The third category of articles includes those that describe models sufficiently detailed to actually be used by industry to support decision making. A review of literature found only four articles that fell into this category. The first two articles provide a comparison between the results of real options models and the results of "traditional" financial analysis. In these two cases, the real option models are not used by management for any decision making purposes. The third article discusses insights gained from the use of real options to assist in the decision making process at Shell. The fourth article discusses the use of real options at Merck Pharmaceutical Company. Merck has integrated the use of real options into their formal financial analysis process.
The last article was particularly interesting. Merck Pharmaceutical Company actually uses real options to evaluate projects and assist management in evaluating potential projects. The article describes how real options are used to value research investments which typically are not amenable to traditional financial analysis techniques. Merck determines the values of the real options inherent in a project. Because of the nature of the pharmaceutical industry, development of new drugs takes a number of years before a return can be seen on the investment. In addition, development is a very risky business with many of the drugs never being marketed. Market conditions and cash flows so far in the future are difficult to predict. These factors tend to cause traditional financial analysis techniques to underestimate the value of a project.
Real options allow the potential profit from new drugs to be better incorporated in the financial model. Because of the nature of the industry, large pharmaceutical companies typically farm out initial research and development to either small companies or universities. The large company funds the research as a series of payments (i.e., staged investment). These payments give the company the right, but not the requirement, to make further investments based upon the results of the research. If traditional financial analysis techniques were used, many of the projects that yield a positive net worth under options analysis would not be pursued since the traditional net worth would be negative. The article indicates that real options analysis is currently used only for research and development projects, however, Merck would like to extend this type of analysis to "traditional" projects such as building new facilities or purchasing new companies.
In addition to the articles I just mentioned, I recently completed some research examining how real options might assist the insurance industry in evaluating information technology projects. I chose to look at information technology since it is at a disadvantage when comparing costs and benefits. Many of the benefits provided by information technology are particularly difficult to measure. Among the benefits that an information system can provide include: more information, faster information, more accurate information, increased customer satisfaction, etc.
As part of my research, I sent out a questionnaire to the chief information officers at LOMA member companies in the United States and Canada. The questionnaire asked about their existing and potential use of real options. Limited space allows me to summarize only a few of the major findings:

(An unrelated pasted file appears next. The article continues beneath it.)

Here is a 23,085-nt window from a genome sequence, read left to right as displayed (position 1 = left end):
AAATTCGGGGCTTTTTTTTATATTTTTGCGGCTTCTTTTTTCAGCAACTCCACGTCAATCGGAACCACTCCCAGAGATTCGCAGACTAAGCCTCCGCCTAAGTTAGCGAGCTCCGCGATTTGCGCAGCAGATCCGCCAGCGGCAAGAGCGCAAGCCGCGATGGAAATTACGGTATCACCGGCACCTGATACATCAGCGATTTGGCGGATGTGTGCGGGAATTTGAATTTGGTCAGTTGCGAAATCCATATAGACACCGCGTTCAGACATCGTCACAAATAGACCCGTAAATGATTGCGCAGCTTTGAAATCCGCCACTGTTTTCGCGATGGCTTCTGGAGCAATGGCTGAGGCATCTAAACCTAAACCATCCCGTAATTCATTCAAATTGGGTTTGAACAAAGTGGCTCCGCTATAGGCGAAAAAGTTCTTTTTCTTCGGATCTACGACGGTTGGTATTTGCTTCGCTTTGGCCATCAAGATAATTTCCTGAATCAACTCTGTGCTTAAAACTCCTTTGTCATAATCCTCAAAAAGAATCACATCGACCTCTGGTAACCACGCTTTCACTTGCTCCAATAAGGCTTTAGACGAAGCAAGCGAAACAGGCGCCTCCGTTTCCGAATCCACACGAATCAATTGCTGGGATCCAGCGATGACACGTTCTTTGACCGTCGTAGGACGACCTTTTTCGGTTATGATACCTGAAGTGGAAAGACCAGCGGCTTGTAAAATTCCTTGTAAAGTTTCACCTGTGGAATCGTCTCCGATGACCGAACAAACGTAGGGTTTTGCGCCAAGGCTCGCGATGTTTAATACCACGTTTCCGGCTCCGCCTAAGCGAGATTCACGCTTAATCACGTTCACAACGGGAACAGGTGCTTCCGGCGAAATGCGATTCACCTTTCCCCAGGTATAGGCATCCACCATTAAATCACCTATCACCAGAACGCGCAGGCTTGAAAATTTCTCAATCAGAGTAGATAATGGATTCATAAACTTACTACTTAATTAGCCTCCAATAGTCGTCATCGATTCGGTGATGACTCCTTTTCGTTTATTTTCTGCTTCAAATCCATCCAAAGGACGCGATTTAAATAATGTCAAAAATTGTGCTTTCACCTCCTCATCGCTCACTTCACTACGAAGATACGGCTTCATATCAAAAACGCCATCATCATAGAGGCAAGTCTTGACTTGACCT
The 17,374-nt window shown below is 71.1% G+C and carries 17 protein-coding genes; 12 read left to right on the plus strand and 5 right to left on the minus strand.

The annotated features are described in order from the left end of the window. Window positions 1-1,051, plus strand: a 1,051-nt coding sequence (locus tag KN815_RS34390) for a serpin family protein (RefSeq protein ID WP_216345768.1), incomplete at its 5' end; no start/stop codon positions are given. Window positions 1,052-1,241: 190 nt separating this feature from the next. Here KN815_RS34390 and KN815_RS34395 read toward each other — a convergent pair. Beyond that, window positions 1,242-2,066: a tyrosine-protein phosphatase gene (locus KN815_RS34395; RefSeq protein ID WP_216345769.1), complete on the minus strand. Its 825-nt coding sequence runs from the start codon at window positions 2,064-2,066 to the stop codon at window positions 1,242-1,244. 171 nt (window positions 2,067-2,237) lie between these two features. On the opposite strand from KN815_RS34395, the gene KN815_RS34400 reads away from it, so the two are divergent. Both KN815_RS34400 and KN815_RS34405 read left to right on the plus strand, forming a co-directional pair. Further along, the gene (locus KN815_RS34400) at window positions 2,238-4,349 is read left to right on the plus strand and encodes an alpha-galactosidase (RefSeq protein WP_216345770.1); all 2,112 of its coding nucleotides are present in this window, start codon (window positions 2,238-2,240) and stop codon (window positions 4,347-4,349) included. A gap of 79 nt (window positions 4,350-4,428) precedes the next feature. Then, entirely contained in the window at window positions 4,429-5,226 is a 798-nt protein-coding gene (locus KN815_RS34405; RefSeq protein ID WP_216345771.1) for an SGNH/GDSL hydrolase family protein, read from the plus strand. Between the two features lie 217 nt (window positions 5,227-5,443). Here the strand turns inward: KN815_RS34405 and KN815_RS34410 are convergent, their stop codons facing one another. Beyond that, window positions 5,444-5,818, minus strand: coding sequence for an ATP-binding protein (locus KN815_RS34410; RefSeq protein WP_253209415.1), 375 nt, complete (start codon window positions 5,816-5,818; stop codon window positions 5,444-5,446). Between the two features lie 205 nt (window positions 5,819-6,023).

- Very few of the respondents had ever heard of the term "real option". After explaining what the term meant, the majority of respondents indicated that they do include at least some of the flexibility aspects of a project in their cost benefit analysis.
- In approximately 60% of the cases, the value of the real options inherent in a project made a difference between approval and disapproval.
- It appears that no companies are using formal models designed to value the real options. In the majority of cases, the value of the real options is being incorporated qualitatively.
- A majority of the companies (75%) accept projects even when the quantitative analysis does not support this action.
What Can You Do
In this article I have explained the concept of real options and how they can be used to supplement your existing analysis process. Unfortunately, the level of quantitative analysis for real options is nowhere as advanced as the quantitative models for financial (i.e., stock) options. Therefore, I don't expect any of you to be able to start generating dollar estimates for the values of the real options inherent in your projects.
Rather what I hope happens is that you take another look at the projects you need to evaluate. Look at the projects for the options they provide. When possible, use the framework I described before to examine a project to see if it already contains flexibility embodied in the six types of real options. Alternately, see if the project design can be modified to include the different types of real options thus providing you with additional flexibility. Remember, additional flexibility is a benefit. Even though you can't quantitatively determine the value of the real options, you can qualitatively include the value of all the real options in the cost benefit analysis process.
I want to leave you with a comment by Steven Ross, Sterling Professor of Economics and Finance at Yale School of Management. Steven Ross was one of the individuals heavily involved in the development of option pricing theory and financial options. The quotes are from his keynote address at the 1994 Financial Management Association Annual Meeting. He states: "I have become convinced that it is time to revisit the usefulness of NPV [net present value] and to reconsider just how much stock we want to place in it." He further goes on to say: "For most investments, the usefulness of the NPV rule is severely limited. Š If modern finance is to have a practical and salutary impact on investment-decision making, it is now obligated to treat all major investment decisions as option pricing problems."